A prior blog post of mine discussed that car accidents are the leading cause of death among teenagers (15-19 years old) around the world. According to the National Highway Traffic Safety Administration, in the United States, teenage drivers are more than twice as likely to get into a car crash than drivers in other demographics. Furthermore, teenagers are more likely to get into a car crash if other teens are in the same car. To read more about teen-driver crash statistics, you can learn more at the Insurance Information Institute.
Every state has a restricted driver’s license program. In theory, these programs are supposed to allow teenagers the experience of driving while they mature and develop more responsible attitudes while on the road. It is assumed that immaturity and lack of driving experience causes our high rate of teenagers involved in car accidents. This intuitively makes sense, however, it is not the entire story.
Harvard researchers, after reviewing driving accident data in Massachusetts, found that the most serious car accidents occurred at night. Driving-while-tired is likely a leading cause of nearly 20% of fatal car accidents. The NHTSA says that teenage drivers (15-20 years old) account for 9% of all fatal crash victims. As one of the Harvard researchers put it: Young people are strikingly overrepresented in sleep-related crashes…because they are more vulnerable than older people to performance impairment as a result of sleep deprivation, particularly during the night time…. The study was published in Health Affairs in June 2015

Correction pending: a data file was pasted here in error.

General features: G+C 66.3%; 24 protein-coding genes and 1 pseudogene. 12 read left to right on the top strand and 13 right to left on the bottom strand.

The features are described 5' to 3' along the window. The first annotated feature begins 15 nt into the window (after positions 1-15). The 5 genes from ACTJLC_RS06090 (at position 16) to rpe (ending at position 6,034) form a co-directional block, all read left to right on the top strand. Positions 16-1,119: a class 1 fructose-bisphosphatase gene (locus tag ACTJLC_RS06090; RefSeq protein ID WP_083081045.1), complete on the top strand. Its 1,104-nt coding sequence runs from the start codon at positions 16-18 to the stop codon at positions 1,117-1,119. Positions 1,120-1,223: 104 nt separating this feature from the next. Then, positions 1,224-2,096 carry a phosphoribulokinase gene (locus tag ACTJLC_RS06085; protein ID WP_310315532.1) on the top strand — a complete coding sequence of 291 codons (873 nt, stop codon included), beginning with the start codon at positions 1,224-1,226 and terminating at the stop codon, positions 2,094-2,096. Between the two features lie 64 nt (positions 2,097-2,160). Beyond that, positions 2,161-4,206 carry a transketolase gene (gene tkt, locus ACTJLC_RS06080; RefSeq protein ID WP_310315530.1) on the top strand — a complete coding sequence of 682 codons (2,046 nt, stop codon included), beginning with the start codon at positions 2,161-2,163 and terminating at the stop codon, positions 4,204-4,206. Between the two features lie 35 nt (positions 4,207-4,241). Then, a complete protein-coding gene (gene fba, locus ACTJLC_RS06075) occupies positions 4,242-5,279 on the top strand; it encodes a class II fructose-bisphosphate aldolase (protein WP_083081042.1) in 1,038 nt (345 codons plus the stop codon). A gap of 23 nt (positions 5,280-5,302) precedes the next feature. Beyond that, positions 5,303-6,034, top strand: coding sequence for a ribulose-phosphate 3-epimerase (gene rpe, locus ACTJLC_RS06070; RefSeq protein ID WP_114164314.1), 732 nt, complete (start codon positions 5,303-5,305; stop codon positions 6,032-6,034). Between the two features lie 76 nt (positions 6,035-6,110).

In Massachusetts, the study showed that teen car crashes declined after the state raised penalties for teens (with restricted drivers licenses) caught driving at night.
Other studies show that teen car accident rates significantly drop after a year of experience driving on their own. While I have only read the broad conclusions of this study (I have not picked apart the data), the findings seem to make sense. If they do to you as well – you can take additional precautions with your teen drivers to keep them safe. Curfews make sense. As my father used to say: nothing good happens after ten o’clock at night. Drive safely.